Held: Administrative implementation of a particular statutory provision qualifies for Chevron deference when it appears that Congress delegated authority to the agency generally to make rules carrying the force of law, and that the agency interpretation claiming deference was promulgated in the exercise of such authority. Such delegation may be shown in a variety of ways, as by an agency’s power to engage in adjudication or notice-and-comment rulemaking, or by some other indication of comparable congressional intent. A Customs ruling letter has no claim to Chevron deference, but, under Skidmore v. Swift & Co., 323 U.S. 134, it is eligible to claim respect according to its persuasiveness. Pp. 7—19.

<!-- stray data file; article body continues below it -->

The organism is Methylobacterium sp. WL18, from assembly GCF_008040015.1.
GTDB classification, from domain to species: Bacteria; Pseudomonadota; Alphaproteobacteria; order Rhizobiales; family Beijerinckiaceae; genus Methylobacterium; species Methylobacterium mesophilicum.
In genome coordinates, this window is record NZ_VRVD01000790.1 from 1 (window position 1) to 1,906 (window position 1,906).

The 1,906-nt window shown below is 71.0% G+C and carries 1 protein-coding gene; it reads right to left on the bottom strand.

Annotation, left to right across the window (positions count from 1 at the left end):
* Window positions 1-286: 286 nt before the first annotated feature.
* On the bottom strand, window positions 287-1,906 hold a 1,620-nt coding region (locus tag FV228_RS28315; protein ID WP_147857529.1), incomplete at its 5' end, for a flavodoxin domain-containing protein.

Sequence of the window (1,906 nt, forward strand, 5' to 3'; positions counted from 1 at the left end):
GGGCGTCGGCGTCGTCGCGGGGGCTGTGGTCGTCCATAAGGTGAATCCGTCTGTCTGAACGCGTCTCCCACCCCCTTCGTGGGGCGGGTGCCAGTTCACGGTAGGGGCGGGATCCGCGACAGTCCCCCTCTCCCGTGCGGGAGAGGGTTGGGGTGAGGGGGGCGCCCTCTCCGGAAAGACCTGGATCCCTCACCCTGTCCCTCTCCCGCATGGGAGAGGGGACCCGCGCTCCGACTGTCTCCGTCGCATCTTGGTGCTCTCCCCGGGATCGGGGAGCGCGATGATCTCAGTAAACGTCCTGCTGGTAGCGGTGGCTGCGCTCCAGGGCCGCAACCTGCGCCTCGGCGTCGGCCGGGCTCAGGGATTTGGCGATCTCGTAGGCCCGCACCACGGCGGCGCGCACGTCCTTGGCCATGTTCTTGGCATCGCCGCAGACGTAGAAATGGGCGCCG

(a) When Congress has explicitly left a gap for an agency to fill, there has been any express delegation of authority to the agency to elucidate a specific statutory provision by regulation, and any ensuing regulation is binding unless procedurally defective, arbitrary or capricious in substance, or manifestly contrary to the statute. Even in the absence of an express delegation of authority on a particular question, agencies charged with applying a statute necessarily make all sorts of interpretive choices, and while not all of those choices bind judges to follow them, they may influence courts facing questions the agencies have already answered. The weight accorded to an administrative judgment “will depend upon the thoroughness evident in its consideration, the validity of its reasoning, its consistency with earlier and later pronouncements, and all those factors which give it power to persuade, if lacking power to control.” Skidmore, supra, at 140. In Chevron, this Court identified a category of interpretive choices distinguished by an additional reason for judicial deference, recognizing that Congress engages not only in express, but also in implicit, delegation of specific interpretive authority. It can be apparent from the agency’s generally conferred authority and other statutory circumstances that Congress would expect the agency to be able to speak with the force of law when addressing ambiguity in the statute or fills in a space in the enacted law, even one about which Congress did not have intent as to a particular result. When circumstances implying such an expectation exist, a reviewing court must accept the agency’s position if Congress has not previously spoken to the point at issue and the agency’s interpretation is reasonable. A very good indicator of delegation meriting Chevron treatment is express congressional authorizations to engage in the rulemaking or adjudication process that produces the regulations or rulings for which deference is claimed. Thus, the overwhelming number of cases applying Chevron deference have reviewed the fruits of notice-and-comment rulemaking or formal adjudication. Although the fact that the tariff classification at issue was not a product of such formal process does not alone bar Chevron’s application, cf., e.g., NationsBank of N. C., N. A. v. Variable Annuity Life Ins. Co., 513 U.S. 251, 256—257, 263, there are ample reasons to deny Chevron deference here. Pp. 7—12.